The ocean depths and the infinite abyss of space are switched out for subterranean spaces difficult (if not impossible) to maneuver, or to escape. A handheld camcorder offers echoes of "The Blair Witch Project" — and produces one of the film’s biggest scares — but avoids becoming a carbon copy of the found footage movie through its economical use. 

In fact, Marshall sprinkles this original story with visual nods to other classics like "Carrie" and "The Evil Dead" without ever allowing the film to become a game of horror movie bingo. 

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While avoiding spoiler-laden specifics, it is also worth noting that Macdonald as Sarah serves as a twist on the classic Final Girl (think Laurie Strode in "Halloween" and Sidney Prescott in "Scream") that dominates the slasher subgenre — but the will to survive runs through all six women. 

Two different endings shift the impact of the climax, and the British version packs a bigger punch than its counterpart (which is the one you’ll see on Tubi). 

[Editor’s note: After you’ve watched the U.S. version, you can find the U.K. ending on YouTube. It’s worth a look — you know, during the daylight hours.]

Either way, more than 15 years after its original release, this remains a must-see movie to add to your spooky season watch list. It’s one that will make you think twice before venturing underground. 

Rater R. 99 minutes. Dir: Neil Marshall. Featuring Shauna Macdonald, Natalie Mendoza, Alex Reid, Saskia Mulder, MyAnna Buring, Nora-Jane Noone, Oliver Milburn

About the writer: Emma Fraser is a freelance culture writer with a focus on TV, movies, and costume design. You can find her talking about all of these things on Twitter.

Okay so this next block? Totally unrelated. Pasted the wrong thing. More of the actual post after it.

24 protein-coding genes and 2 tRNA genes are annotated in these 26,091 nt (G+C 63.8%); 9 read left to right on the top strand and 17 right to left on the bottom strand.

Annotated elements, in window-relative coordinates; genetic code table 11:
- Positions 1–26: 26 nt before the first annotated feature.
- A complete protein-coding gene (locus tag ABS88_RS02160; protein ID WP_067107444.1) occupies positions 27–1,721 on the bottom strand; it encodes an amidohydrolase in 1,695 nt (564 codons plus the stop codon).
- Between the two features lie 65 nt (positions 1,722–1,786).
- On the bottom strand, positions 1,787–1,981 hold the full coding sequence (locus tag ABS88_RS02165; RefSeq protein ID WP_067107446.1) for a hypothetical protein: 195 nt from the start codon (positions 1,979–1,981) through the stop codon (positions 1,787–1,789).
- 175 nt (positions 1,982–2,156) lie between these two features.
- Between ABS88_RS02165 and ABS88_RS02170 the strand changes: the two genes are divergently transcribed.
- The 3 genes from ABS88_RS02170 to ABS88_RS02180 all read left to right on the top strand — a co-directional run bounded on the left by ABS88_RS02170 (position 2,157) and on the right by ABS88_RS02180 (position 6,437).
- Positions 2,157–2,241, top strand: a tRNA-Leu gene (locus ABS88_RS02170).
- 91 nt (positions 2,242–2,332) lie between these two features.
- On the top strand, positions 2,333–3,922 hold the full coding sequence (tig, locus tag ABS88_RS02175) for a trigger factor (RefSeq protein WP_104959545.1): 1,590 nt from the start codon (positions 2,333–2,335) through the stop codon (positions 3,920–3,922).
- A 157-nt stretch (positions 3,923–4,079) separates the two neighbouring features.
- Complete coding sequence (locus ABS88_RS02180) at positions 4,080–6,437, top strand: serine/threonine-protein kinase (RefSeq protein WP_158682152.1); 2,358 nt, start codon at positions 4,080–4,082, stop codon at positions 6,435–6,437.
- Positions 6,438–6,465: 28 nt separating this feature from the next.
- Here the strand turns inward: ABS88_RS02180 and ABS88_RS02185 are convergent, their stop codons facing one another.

More chills and thrills streaming free on Tubi

Candyman (1992): August saw the arrival of Nia DaCosta’s "Candyman," a "spiritual sequel" to the 1992 original from director Bernard Rose. Seeing this film isn’t a prerequisite for enjoying its descendant, but the ties between DaCosta’s film and Rose’s are robust. "Candyman" is currently number-one at the box office (racking up $22.3 million in North America in its first weekend in theaters), but it will cost exactly zero dollars to see its predecessor, and your experience with both films will be greatly enriched. Rated R. 99 minutes. Dir: Bernard Rose. Featuring: Virginia Madsen, Xander Berkeley, Tony Todd, Kasi Lemmons, Vanessa Williams, Ted Raimi.

Paranormal Demons (2018): David Bruckner wrote, directed and appears in this "Blair Witch"-esque screamer, in which "a group of film students visit a sanatorium where a poltergeist supposedly resides and discover true horror while on the ghost hunt." 96 minutes.

The Guest (2014): A creepy Dan Stevens stars in this bloody 2014 thriller, in which a family welcomes "an army vet claiming to have served with their dead son" into their home, only to find they’ve opened the door for an absolute bloodbath. 100 minutes. Sheila Kelley, Maika Monroe, Leland Orser, Lance Reddick, Ethan Embry.